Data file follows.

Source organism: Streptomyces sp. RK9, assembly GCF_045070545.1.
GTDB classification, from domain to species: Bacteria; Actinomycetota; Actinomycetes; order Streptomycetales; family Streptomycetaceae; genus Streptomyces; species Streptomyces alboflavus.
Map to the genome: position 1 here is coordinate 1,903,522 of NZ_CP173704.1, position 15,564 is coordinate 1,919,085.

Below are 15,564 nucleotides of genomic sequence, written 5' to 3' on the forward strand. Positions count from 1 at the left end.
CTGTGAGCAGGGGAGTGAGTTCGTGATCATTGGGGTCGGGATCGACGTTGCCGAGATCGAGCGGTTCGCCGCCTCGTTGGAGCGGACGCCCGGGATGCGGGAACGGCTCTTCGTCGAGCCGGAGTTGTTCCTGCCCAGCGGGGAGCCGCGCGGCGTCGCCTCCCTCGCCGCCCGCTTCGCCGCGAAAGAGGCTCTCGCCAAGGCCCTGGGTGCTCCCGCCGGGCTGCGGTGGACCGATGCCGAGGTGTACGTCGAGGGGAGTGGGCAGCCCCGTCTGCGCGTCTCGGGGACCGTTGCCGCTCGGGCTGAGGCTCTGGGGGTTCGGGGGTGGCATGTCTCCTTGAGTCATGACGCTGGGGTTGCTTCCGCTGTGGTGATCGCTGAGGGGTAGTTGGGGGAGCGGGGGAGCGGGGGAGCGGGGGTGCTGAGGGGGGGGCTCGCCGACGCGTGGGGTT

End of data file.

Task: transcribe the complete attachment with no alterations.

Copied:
Source organism: Streptomyces sp. RK9, assembly GCF_045070545.1.
GTDB classification, from domain to species: Bacteria; Actinomycetota; Actinomycetes; order Streptomycetales; family Streptomycetaceae; genus Streptomyces; species Streptomyces alboflavus.
Map to the genome: position 1 here is coordinate 1,903,522 of NZ_CP173704.1, position 15,564 is coordinate 1,919,085.

Below are 15,564 nucleotides of genomic sequence, written 5' to 3' on the forward strand. Positions count from 1 at the left end.
CTGTGAGCAGGGGAGTGAGTTCGTGATCATTGGGGTCGGGATCGACGTTGCCGAGATCGAGCGGTTCGCCGCCTCGTTGGAGCGGACGCCCGGGATGCGGGAACGGCTCTTCGTCGAGCCGGAGTTGTTCCTGCCCAGCGGGGAGCCGCGCGGCGTCGCCTCCCTCGCCGCCCGCTTCGCCGCGAAAGAGGCTCTCGCCAAGGCCCTGGGTGCTCCCGCCGGGCTGCGGTGGACCGATGCCGAGGTGTACGTCGAGGGGAGTGGGCAGCCCCGTCTGCGCGTCTCGGGGACCGTTGCCGCTCGGGCTGAGGCTCTGGGGGTTCGGGGGTGGCATGTCTCCTTGAGTCATGACGCTGGGGTTGCTTCCGCTGTGGTGATCGCTGAGGGGTAGTTGGGGGAGCGGGGGAGCGGGGGAGCGGGGGTGCTGAGGGGGGGGCTCGCCGACGCGTGGGGTT